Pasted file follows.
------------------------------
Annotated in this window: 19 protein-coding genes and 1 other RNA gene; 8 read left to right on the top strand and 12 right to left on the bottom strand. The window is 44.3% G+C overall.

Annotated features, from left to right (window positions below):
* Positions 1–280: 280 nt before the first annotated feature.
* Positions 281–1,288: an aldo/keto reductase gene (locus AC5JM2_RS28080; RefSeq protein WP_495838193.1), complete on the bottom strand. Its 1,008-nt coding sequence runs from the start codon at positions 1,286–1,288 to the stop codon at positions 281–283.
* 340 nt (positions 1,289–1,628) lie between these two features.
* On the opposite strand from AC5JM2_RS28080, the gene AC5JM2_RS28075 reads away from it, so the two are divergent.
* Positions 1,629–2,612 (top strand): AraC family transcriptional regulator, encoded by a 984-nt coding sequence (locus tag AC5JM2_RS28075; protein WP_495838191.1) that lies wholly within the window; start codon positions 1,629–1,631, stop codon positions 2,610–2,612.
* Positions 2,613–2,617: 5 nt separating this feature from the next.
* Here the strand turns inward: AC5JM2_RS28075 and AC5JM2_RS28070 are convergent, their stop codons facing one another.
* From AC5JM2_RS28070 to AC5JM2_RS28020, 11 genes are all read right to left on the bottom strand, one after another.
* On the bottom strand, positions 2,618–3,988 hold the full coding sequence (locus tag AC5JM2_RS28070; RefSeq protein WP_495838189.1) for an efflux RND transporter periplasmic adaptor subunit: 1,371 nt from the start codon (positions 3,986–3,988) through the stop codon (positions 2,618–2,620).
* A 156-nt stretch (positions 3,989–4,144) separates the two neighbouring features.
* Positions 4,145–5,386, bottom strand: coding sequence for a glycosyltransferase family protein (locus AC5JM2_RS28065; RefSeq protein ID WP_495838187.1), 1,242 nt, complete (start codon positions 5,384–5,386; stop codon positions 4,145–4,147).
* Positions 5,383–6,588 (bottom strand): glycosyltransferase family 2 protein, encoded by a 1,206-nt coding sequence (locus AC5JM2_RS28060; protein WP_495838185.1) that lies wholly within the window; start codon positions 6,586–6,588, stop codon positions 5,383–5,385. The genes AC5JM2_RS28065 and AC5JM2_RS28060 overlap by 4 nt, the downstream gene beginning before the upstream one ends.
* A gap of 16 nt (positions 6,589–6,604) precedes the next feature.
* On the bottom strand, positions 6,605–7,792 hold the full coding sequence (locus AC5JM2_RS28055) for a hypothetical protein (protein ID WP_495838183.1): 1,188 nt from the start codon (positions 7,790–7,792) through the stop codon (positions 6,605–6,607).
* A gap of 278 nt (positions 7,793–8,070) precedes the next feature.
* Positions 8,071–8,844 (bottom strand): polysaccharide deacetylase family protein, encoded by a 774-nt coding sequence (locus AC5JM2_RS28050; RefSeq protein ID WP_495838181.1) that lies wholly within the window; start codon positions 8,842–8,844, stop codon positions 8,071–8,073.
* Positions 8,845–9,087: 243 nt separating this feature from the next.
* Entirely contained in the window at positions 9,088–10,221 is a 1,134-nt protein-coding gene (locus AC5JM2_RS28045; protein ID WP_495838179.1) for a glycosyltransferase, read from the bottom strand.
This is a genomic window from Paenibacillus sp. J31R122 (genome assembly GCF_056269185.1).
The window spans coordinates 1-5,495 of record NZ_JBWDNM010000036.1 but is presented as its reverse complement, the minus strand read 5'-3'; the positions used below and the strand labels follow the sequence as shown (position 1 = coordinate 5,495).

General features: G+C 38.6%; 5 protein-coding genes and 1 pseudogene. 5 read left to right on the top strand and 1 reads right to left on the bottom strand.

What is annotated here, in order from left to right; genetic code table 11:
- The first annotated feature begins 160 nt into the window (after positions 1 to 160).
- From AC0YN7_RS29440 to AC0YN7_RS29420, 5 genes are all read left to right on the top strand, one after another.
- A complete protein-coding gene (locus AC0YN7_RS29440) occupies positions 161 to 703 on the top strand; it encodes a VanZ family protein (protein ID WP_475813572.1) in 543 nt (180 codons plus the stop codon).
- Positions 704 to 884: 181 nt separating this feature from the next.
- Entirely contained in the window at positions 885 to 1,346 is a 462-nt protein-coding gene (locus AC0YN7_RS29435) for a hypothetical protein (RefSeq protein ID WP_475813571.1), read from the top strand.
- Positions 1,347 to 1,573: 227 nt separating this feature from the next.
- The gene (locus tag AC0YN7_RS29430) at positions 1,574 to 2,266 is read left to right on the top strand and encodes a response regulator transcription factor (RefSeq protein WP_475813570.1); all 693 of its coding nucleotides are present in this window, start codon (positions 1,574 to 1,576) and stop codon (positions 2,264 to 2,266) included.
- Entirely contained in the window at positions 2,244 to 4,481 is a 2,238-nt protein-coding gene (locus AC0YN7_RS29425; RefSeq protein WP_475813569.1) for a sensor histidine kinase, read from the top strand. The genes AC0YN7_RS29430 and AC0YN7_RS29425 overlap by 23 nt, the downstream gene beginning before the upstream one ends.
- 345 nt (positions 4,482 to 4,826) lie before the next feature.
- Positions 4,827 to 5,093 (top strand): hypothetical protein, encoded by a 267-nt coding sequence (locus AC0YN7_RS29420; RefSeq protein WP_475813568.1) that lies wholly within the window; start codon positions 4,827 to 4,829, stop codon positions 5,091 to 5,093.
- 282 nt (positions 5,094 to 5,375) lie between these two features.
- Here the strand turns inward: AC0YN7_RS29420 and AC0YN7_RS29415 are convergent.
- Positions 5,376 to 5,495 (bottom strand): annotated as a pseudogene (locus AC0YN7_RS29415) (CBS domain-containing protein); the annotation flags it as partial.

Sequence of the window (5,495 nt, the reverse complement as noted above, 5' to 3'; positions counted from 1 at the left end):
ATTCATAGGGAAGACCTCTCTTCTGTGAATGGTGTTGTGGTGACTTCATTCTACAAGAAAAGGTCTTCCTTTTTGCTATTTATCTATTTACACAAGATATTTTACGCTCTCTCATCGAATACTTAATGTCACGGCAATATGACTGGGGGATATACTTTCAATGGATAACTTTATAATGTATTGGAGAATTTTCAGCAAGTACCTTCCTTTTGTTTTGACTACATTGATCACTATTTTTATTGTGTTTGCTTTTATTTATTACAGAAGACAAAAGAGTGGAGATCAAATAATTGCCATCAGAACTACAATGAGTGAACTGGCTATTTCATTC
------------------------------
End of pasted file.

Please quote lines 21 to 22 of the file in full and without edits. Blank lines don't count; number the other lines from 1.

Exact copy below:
This is a genomic window from Paenibacillus sp. J31R122 (genome assembly GCF_056269185.1).
The window spans coordinates 1-5,495 of record NZ_JBWDNM010000036.1 but is presented as its reverse complement, the minus strand read 5'-3'; the positions used below and the strand labels follow the sequence as shown (position 1 = coordinate 5,495).